File Format Selection and Uploading
Unlike podcasts, which should be uploaded in .mp3 file format, videos can be uploaded in one of several different formats. The format you choose depends largely on how big the video file is, the player that you are using the call the video on the server, and of course on your personal preference. There are easy ways to get your video to display on your blog, and hard ways.
Obviously, you want the easiest possible method, so that is all we are going to cover here. The easiest possible way to display your video on your blog is to first upload the video file to a site such as Google Video at http://video.google.com or YouTube at http://www.youtube.com.
Install a video plugin for your WordPress blog. There are numerous plugins to choose from, and they can be seen in the WordPress Codex, which is located at http://codex.wordpress.org/Plugins/Video.The one that seems to work the best is call WordPress Video Plugin. You can choose any file format that is supported by the site where you are uploading the video initially. We've mentioned Google Video and YouTube, but other possibilities are Clip Fish, Daily Motion, Vimeo, Video Tube, Uncut, Grouper, Revver, Blip TV, Metacafe, My Video Break, and Seven Load.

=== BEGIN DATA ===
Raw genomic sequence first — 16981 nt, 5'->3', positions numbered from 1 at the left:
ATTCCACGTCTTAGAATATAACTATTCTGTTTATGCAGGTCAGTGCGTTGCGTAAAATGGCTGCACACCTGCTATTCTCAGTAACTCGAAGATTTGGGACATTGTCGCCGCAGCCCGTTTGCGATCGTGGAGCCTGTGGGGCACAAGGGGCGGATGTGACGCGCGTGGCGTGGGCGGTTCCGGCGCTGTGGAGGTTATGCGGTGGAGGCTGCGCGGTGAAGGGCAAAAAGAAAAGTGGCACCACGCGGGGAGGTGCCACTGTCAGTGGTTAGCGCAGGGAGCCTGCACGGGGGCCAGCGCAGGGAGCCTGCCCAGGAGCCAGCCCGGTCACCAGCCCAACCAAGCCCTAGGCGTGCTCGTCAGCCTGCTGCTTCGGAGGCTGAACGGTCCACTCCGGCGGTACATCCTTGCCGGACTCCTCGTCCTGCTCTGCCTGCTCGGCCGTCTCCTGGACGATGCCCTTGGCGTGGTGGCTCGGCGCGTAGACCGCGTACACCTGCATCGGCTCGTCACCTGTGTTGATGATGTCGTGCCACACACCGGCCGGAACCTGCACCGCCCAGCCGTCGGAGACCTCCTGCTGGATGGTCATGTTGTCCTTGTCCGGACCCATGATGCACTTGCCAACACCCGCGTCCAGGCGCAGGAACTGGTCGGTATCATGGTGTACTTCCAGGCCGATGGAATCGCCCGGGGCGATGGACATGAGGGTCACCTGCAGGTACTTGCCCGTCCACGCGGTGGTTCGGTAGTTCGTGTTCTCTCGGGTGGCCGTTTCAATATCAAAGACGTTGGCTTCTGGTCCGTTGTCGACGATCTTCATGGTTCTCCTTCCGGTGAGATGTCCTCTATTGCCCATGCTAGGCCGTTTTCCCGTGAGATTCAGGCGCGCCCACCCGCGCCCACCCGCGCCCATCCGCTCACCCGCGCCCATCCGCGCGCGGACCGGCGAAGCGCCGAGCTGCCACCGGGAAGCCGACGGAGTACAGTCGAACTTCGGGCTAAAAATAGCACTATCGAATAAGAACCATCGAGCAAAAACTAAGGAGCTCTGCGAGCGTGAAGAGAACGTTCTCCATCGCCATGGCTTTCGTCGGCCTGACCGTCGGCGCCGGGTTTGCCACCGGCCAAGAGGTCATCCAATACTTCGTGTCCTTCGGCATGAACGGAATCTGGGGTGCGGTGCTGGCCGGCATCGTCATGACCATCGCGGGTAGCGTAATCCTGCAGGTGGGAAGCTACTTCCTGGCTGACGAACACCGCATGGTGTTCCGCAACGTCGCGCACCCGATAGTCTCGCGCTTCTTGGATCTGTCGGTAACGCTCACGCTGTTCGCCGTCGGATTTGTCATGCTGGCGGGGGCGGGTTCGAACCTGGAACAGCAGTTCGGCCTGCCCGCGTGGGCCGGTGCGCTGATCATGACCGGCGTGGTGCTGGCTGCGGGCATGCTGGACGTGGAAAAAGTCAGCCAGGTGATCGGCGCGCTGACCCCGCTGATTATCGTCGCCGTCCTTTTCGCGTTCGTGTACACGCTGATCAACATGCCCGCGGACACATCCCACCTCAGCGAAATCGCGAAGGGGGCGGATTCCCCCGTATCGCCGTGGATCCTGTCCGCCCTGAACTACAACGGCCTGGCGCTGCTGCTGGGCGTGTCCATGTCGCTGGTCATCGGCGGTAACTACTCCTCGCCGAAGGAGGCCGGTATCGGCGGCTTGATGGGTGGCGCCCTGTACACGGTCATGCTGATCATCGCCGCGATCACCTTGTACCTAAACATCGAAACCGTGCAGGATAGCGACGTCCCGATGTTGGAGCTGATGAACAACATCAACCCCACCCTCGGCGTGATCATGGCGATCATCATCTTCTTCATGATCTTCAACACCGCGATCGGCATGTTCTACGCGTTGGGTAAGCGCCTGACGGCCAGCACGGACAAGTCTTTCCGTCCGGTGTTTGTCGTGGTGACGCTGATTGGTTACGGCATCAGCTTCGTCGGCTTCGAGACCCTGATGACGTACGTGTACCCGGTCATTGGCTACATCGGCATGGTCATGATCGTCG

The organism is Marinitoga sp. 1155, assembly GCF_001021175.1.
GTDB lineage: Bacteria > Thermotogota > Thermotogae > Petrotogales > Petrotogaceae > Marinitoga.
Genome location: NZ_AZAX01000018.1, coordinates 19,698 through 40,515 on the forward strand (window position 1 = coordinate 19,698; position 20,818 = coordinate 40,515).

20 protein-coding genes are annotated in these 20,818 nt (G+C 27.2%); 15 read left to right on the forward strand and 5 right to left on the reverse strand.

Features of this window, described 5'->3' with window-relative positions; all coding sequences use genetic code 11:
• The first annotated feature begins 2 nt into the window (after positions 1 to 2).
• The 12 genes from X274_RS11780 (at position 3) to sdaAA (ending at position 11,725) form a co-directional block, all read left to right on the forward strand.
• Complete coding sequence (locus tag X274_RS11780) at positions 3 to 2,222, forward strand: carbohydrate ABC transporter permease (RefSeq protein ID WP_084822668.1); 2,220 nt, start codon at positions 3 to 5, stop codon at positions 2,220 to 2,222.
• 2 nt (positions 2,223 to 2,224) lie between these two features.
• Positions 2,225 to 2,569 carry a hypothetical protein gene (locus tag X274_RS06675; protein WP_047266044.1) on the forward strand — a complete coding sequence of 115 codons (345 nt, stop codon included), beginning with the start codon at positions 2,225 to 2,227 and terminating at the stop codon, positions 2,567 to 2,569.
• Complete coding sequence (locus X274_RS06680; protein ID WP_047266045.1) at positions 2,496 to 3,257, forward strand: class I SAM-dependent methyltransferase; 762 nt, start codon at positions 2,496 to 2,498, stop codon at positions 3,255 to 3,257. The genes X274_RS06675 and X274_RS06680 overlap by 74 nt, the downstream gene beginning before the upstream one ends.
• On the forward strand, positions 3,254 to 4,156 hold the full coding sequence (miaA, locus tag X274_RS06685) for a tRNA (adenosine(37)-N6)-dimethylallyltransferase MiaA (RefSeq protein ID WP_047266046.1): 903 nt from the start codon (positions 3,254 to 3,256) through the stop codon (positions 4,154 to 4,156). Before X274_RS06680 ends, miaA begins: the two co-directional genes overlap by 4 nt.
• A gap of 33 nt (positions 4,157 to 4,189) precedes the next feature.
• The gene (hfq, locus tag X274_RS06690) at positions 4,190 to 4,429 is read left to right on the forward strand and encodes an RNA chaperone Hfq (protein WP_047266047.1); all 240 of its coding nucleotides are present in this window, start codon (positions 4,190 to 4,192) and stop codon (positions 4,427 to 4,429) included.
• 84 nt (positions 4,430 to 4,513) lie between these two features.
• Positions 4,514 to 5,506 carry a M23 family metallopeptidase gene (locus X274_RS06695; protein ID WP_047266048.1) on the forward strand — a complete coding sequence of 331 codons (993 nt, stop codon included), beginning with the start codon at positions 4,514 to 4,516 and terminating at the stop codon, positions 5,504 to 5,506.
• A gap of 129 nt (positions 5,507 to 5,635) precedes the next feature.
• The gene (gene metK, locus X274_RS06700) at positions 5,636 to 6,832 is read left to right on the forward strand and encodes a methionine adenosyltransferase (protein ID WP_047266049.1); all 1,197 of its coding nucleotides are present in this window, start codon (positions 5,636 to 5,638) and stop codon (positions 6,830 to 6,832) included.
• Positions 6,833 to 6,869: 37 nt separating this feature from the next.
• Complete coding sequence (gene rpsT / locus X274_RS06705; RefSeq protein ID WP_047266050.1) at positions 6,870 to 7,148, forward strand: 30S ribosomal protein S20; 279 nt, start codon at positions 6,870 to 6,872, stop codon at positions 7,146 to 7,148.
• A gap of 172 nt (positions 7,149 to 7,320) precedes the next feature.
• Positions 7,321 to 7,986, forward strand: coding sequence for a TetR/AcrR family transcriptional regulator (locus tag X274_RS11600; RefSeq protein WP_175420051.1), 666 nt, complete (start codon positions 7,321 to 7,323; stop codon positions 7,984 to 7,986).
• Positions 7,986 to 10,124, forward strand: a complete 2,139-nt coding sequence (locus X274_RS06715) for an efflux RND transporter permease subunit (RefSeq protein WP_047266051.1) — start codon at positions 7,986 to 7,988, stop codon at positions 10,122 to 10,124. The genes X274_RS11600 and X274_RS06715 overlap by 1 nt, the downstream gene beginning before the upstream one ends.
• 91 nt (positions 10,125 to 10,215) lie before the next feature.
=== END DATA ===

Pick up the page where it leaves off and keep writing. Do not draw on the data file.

You simply save your video in a supported file format, upload it to the external site that you have chosen, navigate to the control panel for your blog, and use the WordPress Video Plugin to get your video to appear on your blog. You can then edit the blog post, where the video appears, to include your text.
Again, this is the easiest possible method. Furthermore, you won't have to worry about using up your server disk space to store your videos, as they are stored externally. However, this only works if you are using a WordPress blog, with the WordPress Video Plugin.
If this is not the case, you will have to use a harder method. First, let's discuss file format. Choices are MPG (Moving Picture Experts Group), RAM (Real Audio, Real Video), MOV (QuickTime Files), AVI (Audio Video Interleave), ASF (Advanced Streaming Format), WMV (Windows Media Video), SWF or FLV (Flash).
Continue.. (part 2)
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